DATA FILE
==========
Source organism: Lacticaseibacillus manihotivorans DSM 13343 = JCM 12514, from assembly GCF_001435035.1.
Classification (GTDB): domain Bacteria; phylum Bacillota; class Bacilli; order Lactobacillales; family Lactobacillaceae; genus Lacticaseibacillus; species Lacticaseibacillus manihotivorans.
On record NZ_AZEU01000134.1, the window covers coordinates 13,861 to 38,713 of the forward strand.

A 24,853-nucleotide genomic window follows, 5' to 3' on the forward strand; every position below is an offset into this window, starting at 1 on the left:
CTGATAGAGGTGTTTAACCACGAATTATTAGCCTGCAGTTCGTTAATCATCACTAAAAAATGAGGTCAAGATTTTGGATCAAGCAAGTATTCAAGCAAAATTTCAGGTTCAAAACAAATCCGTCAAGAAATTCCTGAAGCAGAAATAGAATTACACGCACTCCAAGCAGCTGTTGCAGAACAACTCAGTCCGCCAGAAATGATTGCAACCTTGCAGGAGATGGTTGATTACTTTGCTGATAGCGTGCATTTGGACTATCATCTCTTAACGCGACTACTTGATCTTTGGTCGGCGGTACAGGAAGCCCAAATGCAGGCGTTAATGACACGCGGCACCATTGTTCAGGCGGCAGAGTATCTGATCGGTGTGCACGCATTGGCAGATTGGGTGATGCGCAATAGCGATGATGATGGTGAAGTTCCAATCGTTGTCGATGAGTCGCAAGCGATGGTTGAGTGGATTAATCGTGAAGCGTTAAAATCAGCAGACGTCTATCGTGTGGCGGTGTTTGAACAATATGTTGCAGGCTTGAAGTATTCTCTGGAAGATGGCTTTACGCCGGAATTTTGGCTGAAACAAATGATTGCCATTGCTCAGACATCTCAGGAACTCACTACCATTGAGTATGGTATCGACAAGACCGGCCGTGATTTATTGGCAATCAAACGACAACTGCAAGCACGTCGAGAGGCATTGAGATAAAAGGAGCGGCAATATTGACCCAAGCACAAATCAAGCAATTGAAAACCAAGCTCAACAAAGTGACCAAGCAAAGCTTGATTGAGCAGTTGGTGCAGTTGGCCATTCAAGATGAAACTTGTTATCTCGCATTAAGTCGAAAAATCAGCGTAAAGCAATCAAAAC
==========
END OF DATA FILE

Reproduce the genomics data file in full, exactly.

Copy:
Source organism: Lacticaseibacillus manihotivorans DSM 13343 = JCM 12514, from assembly GCF_001435035.1.
Classification (GTDB): domain Bacteria; phylum Bacillota; class Bacilli; order Lactobacillales; family Lactobacillaceae; genus Lacticaseibacillus; species Lacticaseibacillus manihotivorans.
On record NZ_AZEU01000134.1, the window covers coordinates 13,861 to 38,713 of the forward strand.

A 24,853-nucleotide genomic window follows, 5' to 3' on the forward strand; every position below is an offset into this window, starting at 1 on the left:
CTGATAGAGGTGTTTAACCACGAATTATTAGCCTGCAGTTCGTTAATCATCACTAAAAAATGAGGTCAAGATTTTGGATCAAGCAAGTATTCAAGCAAAATTTCAGGTTCAAAACAAATCCGTCAAGAAATTCCTGAAGCAGAAATAGAATTACACGCACTCCAAGCAGCTGTTGCAGAACAACTCAGTCCGCCAGAAATGATTGCAACCTTGCAGGAGATGGTTGATTACTTTGCTGATAGCGTGCATTTGGACTATCATCTCTTAACGCGACTACTTGATCTTTGGTCGGCGGTACAGGAAGCCCAAATGCAGGCGTTAATGACACGCGGCACCATTGTTCAGGCGGCAGAGTATCTGATCGGTGTGCACGCATTGGCAGATTGGGTGATGCGCAATAGCGATGATGATGGTGAAGTTCCAATCGTTGTCGATGAGTCGCAAGCGATGGTTGAGTGGATTAATCGTGAAGCGTTAAAATCAGCAGACGTCTATCGTGTGGCGGTGTTTGAACAATATGTTGCAGGCTTGAAGTATTCTCTGGAAGATGGCTTTACGCCGGAATTTTGGCTGAAACAAATGATTGCCATTGCTCAGACATCTCAGGAACTCACTACCATTGAGTATGGTATCGACAAGACCGGCCGTGATTTATTGGCAATCAAACGACAACTGCAAGCACGTCGAGAGGCATTGAGATAAAAGGAGCGGCAATATTGACCCAAGCACAAATCAAGCAATTGAAAACCAAGCTCAACAAAGTGACCAAGCAAAGCTTGATTGAGCAGTTGGTGCAGTTGGCCATTCAAGATGAAACTTGTTATCTCGCATTAAGTCGAAAAATCAGCGTAAAGCAATCAAAAC